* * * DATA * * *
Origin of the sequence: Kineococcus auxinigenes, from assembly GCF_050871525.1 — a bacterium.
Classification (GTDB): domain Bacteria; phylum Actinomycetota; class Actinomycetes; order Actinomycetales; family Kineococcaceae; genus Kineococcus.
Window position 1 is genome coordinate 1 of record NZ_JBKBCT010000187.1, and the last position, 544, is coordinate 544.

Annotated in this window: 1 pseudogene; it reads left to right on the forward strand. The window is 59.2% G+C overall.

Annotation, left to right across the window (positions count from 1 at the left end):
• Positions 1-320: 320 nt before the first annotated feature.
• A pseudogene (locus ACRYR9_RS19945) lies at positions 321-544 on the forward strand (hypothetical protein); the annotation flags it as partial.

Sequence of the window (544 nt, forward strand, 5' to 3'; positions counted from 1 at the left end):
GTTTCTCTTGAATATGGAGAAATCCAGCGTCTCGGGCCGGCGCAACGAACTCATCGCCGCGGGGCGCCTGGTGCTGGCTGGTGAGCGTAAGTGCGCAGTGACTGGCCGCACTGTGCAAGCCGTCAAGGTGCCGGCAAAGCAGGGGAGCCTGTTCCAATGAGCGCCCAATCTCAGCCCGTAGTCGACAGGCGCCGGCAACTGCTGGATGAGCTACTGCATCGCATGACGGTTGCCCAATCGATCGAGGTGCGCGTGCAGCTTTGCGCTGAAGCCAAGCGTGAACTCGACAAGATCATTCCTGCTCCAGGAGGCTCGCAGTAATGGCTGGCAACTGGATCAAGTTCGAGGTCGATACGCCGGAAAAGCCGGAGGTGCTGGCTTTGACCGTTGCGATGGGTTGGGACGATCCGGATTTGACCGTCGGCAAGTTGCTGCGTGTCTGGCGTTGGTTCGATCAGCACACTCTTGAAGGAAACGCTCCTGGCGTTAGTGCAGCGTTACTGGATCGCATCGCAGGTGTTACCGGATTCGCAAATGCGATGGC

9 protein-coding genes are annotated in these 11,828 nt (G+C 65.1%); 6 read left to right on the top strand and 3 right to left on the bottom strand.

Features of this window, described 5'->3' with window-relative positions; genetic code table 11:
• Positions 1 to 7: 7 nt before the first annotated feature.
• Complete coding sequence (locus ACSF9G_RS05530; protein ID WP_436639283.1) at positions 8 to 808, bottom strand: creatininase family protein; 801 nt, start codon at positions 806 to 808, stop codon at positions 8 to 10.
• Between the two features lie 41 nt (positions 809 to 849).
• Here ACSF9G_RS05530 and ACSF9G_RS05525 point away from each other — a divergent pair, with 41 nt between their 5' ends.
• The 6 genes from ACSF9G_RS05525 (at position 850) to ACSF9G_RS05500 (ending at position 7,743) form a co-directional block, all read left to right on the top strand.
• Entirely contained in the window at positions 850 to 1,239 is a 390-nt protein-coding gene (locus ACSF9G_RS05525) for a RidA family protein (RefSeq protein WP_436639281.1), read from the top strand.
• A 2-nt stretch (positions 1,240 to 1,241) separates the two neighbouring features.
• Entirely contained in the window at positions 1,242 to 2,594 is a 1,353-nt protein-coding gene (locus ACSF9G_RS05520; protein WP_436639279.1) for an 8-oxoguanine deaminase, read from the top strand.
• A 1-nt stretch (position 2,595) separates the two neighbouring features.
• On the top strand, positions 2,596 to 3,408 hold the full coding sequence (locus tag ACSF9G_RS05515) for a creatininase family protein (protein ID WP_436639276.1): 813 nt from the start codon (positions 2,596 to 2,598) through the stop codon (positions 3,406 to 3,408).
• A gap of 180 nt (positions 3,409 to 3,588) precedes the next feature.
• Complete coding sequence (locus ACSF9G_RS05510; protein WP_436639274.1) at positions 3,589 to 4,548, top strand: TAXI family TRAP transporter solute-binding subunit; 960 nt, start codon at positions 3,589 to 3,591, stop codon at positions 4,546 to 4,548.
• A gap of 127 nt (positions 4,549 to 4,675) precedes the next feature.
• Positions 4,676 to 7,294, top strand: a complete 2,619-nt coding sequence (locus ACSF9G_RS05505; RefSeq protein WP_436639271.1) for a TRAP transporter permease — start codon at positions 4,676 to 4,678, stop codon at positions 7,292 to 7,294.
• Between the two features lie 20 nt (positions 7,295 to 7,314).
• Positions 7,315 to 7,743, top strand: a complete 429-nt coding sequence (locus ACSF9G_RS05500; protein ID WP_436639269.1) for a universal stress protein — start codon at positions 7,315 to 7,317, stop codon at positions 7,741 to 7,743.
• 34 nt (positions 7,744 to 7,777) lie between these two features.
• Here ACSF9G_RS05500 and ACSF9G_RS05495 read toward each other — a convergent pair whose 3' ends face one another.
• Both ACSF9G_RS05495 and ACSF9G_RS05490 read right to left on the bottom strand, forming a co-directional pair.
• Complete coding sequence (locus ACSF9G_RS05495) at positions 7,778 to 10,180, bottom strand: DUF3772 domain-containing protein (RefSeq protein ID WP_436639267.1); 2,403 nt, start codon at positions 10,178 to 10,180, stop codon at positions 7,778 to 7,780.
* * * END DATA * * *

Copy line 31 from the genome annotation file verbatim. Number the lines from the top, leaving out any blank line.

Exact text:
• Complete coding sequence (locus ACSF9G_RS05495) at positions 7,778 to 10,180, bottom strand: DUF3772 domain-containing protein (RefSeq protein ID WP_436639267.1); 2,403 nt, start codon at positions 10,178 to 10,180, stop codon at positions 7,778 to 7,780.